The last straw was placed when I saw Matthew Kelly’s, “Best Lent Ever.” Its headline, Please Don’t Give Up Chocolate for Lent! Arrrghhhhh! Ash Wednesday had passed and I was as confused as ever. I had to do something. If I was using Lent as a glorified diet then that was wrong. I made a bold decision; I opened the refrigerator and pulled out a Cherry Coke from the back. I don’t know how it got there and I was honestly sick of seeing it. I don’t like cherry cola so it seemed like the best remedy. (Yes, I was functionally insane) I didn’t enjoy it at all so I topped it off with a pop tart, which was tasty. There, it was done, no fasting this Lent.
We are reminded by the Church that Lent is a time for metanoia a time to change our minds. Turn away from the sin in our lives and focus on Christ. It is a time to remember His sacrifice that restored us to Himself. My decisions to turn away from sin, to stow my cell phone while driving, to remove the digital distraction I crave and instead focus on the people in the room, to avoid impatience and indifference is the real work of Lent.
Lent should be different and that difference should change our lives beyond Easter. If we always give up the same things each year then perhaps those things are either: not sinful, or if they are and we are not attacking our sin. In such a case, we are not growing in holiness. It is a lack of contrition that leads one to happily confess the same sins over and over. Together, lets move beyond last year’s Lent, trusting God to show us the areas to reform in our lives.
When Jesus went out into the desert, He fasted and prayed. Most of all, He abandoned himself to the Father. He trusted in the Father’s Will for 40 days, in His mission, and all the way to the Cross. Let us walk into the desert with Him, abandoning our will and submitting to God’s plan for our lives.
May our days of preparation for Easter be blessed and may we grow in sincerity and genuine holiness!
A Encounter with Evil
or . . .
Just Happy to Be Here
February 6, 2015
Being away from the kids is difficult. I am always conflicted when I leave home because my travels offer me great educational opportunities and many challenges to grow. They also expose my weaknesses and vulnerabilities. Last year on my way home from Cheyenne, I required a miracle when I encountered danger in a much needed potty stop.
It’s a long story but I would like to share it with you and some of its lessons.
I have always known or now know:
- Beware of rest areas.
- Don’t stop at a rest area when you are alone
- Don’t stop at a vacant rest area or areas with a single vehicle
- Beware of indicating your travel intentions with your turn signal
- If you are in danger, don’t depend on your memory. Use your camera phone
- Call and text loved ones vital information if you are in danger
- Tell them you love them
These reminders are common sense and the way that I have raised my children, especially my girls. I always point out danger signs when making a travel stop. Sharing signs of caution in a strange town or area. Noticing things like a bathroom whose stalls reach the floor with locking doorknobs instead of latches. "Listen to the warning bells." I tell them, "That is the voice of God."
I heard that voice a year ago as I turned into the rest area. I had been anxiously watching for it for twenty miles. My stomach had been upset for days, eating fried food had put me my whole system at a disadvantage. Just what kind of disadvantage, I was soon to discover.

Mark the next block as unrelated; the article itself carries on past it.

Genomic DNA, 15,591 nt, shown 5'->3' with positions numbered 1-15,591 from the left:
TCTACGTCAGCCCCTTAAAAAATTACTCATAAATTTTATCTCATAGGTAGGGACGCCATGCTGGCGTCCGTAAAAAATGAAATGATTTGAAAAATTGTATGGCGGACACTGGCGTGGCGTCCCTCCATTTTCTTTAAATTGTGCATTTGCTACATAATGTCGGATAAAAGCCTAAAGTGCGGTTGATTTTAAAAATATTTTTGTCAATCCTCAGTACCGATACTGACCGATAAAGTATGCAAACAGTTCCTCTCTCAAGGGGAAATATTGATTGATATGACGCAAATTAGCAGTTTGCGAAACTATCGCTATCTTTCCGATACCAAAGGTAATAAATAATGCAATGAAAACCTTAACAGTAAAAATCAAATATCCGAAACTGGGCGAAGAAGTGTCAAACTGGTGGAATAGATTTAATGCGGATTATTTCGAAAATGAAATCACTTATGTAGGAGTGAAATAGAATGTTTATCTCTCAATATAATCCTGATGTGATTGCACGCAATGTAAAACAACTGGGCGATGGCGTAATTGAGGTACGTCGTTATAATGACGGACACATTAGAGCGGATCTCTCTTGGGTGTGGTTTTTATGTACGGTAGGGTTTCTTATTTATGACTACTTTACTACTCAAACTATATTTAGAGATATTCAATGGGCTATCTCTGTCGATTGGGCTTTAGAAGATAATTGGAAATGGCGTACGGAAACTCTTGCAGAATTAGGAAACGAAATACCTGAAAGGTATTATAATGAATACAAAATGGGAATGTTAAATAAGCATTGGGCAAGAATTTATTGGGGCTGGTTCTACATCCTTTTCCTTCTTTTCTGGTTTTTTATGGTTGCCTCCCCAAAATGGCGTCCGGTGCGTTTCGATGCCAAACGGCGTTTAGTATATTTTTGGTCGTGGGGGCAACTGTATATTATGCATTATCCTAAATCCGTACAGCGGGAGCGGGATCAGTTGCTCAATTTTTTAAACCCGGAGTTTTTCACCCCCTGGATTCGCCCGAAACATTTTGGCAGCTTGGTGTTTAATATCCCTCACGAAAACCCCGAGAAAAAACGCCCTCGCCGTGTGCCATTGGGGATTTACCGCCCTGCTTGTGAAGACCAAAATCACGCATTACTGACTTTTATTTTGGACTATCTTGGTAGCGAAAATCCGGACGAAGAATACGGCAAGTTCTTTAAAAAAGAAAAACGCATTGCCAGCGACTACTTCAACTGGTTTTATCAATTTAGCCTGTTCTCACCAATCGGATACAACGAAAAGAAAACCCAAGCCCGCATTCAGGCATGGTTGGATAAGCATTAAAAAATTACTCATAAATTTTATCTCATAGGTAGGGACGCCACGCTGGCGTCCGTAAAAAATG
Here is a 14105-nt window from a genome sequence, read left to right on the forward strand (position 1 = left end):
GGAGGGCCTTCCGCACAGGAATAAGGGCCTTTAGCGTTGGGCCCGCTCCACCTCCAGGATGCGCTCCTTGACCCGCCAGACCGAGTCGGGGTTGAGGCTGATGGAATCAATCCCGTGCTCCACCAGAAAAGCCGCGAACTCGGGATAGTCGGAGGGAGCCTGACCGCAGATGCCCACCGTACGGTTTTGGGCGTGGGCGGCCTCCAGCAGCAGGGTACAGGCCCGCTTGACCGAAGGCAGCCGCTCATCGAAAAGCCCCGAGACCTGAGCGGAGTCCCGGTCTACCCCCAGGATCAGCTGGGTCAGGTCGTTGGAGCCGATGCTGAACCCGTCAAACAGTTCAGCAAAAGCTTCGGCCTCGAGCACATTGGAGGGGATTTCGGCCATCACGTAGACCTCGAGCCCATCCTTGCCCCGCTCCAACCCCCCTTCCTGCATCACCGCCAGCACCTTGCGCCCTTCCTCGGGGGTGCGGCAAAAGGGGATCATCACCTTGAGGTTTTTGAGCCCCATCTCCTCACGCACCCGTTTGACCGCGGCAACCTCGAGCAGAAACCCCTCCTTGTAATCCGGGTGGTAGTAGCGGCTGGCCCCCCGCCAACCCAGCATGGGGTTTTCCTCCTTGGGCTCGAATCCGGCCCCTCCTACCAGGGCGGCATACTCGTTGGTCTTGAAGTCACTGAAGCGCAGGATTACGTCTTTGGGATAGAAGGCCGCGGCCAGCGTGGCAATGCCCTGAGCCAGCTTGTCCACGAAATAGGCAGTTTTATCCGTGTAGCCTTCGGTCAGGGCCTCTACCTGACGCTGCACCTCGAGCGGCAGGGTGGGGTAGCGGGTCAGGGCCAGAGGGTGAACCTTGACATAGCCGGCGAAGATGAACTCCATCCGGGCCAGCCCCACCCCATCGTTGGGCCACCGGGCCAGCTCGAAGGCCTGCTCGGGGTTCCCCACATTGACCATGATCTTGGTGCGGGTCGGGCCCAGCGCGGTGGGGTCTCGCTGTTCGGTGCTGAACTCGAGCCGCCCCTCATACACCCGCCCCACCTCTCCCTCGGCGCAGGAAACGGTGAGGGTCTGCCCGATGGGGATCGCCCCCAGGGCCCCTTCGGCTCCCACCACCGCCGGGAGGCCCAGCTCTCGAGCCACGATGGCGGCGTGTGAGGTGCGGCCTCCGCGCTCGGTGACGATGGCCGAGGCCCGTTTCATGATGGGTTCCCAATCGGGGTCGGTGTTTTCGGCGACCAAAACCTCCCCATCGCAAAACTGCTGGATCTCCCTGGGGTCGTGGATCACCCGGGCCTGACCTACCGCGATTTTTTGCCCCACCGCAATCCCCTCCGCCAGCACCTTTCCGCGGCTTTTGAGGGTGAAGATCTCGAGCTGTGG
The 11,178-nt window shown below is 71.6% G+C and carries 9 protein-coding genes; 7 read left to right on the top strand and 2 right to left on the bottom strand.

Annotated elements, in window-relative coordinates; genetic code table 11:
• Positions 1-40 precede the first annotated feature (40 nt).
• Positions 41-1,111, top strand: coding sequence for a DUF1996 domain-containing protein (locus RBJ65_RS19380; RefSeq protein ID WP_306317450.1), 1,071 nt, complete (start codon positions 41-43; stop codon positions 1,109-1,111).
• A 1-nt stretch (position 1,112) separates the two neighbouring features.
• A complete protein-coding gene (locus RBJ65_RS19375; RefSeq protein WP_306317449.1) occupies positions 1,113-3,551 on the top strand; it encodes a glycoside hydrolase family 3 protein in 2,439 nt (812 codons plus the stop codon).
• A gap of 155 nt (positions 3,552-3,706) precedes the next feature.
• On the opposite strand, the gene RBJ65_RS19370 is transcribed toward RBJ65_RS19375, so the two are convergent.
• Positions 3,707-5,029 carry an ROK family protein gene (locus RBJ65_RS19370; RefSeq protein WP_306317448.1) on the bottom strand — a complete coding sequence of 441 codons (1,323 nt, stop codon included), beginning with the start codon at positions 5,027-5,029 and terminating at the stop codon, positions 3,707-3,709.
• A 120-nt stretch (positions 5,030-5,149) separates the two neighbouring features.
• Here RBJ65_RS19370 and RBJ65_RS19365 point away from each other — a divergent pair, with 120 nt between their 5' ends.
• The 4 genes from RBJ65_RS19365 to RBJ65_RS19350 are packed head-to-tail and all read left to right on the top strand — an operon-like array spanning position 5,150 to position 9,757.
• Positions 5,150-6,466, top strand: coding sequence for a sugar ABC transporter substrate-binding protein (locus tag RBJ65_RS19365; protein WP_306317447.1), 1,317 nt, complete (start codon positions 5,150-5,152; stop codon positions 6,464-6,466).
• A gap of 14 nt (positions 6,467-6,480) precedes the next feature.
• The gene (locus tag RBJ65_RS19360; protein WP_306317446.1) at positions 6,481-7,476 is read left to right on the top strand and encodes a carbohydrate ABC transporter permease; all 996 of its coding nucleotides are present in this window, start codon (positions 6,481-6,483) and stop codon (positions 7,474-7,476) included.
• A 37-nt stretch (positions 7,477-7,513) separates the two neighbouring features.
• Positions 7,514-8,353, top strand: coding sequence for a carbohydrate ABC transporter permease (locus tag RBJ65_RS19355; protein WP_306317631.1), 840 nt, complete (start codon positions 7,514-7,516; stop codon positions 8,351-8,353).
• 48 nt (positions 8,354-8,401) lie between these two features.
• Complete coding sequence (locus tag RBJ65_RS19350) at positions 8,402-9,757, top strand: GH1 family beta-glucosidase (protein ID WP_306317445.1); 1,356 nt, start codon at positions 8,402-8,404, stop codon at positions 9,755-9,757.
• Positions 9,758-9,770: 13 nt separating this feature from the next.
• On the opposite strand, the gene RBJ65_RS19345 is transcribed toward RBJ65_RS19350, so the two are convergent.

When I saw the familiar spot in the distance; I thanked God and I turned on my blinker. As soon as the 18-wheeler slowed and turned into the area – my interior alarm went off. I heard that alarm, loud and clear, but I really needed to use the bathroom. I studied the vehicle as he pulled to one side of the parking lot and I parked on the other. I grabbed my pepper spray (my husband loves me) and with it, in the shape of a handgun, I carried it behind my back and headed into the building. We were alone there.
Once in the bathroom stall, I began to text my husband. I told him of my fear and that I was in trouble. I described the truck and was relieved when he responded. In such a remote area in Wyoming, I was blessed to have a signal. My worst fears were confirmed when the motion activated hand dryers sounded – once, twice, then a third time. I was not alone. Someone was in the bathroom and it was not a woman. I continued to text James all the information I could remembered and after about twenty minutes told him I was prepared to leave the stall. If he didn’t hear from me in three minutes, he was to call the highway patrol. I texted “I love you!” and I was afraid. I had already read and re-read the directions on the Kimber (my pepper-spray gun) and as I completed the steps, a blessing occurred. The pepper gun made a sound. This sound was surprisingly loud, an answer to prayer. I can’t say that it sounded like a gun but in a way it sounded something like the cocking of a gun. It surprised me and I wasn’t the only one. He left and when I found the room empty, I thanked God.
With caution, I surveyed the foyer to see the truck driver just leaving the building. I watched him cross the snowy parking lot. At a safe distance, I hurried to my car still playing the “woman with a gun” role. I wanted his license number and I started my car. Confirmation was mine when I was unable to catch him. I knew to my marrow, I had narrowly avoided violence. I considered the reality that my children may never have seen me again and my husband would have dedicated his life to finding me after I disappeared.
This week, a year later, I celebrate the love of God, the protection of Angels who gathered around me, and saved me from my foolishness. I was prideful that day, I walked into danger thinking I could handle it. I thought I was thinking clearly. It felt like I was thinking clearly; but after a year of praising God that I was saved that day – I know fully that I was not in control. I was not making good choices and allowing myself to believe that my actions allowed me to survive that event, denies the Grace of God.
It has been an amazing year, that is a fact. I am constantly humbled by the blessings of God,
the love of my family, and I as I celebrate my life, I praise Him.
Thank you Lord, for You are my Rock and my Salvation!
Comments are welcome, click below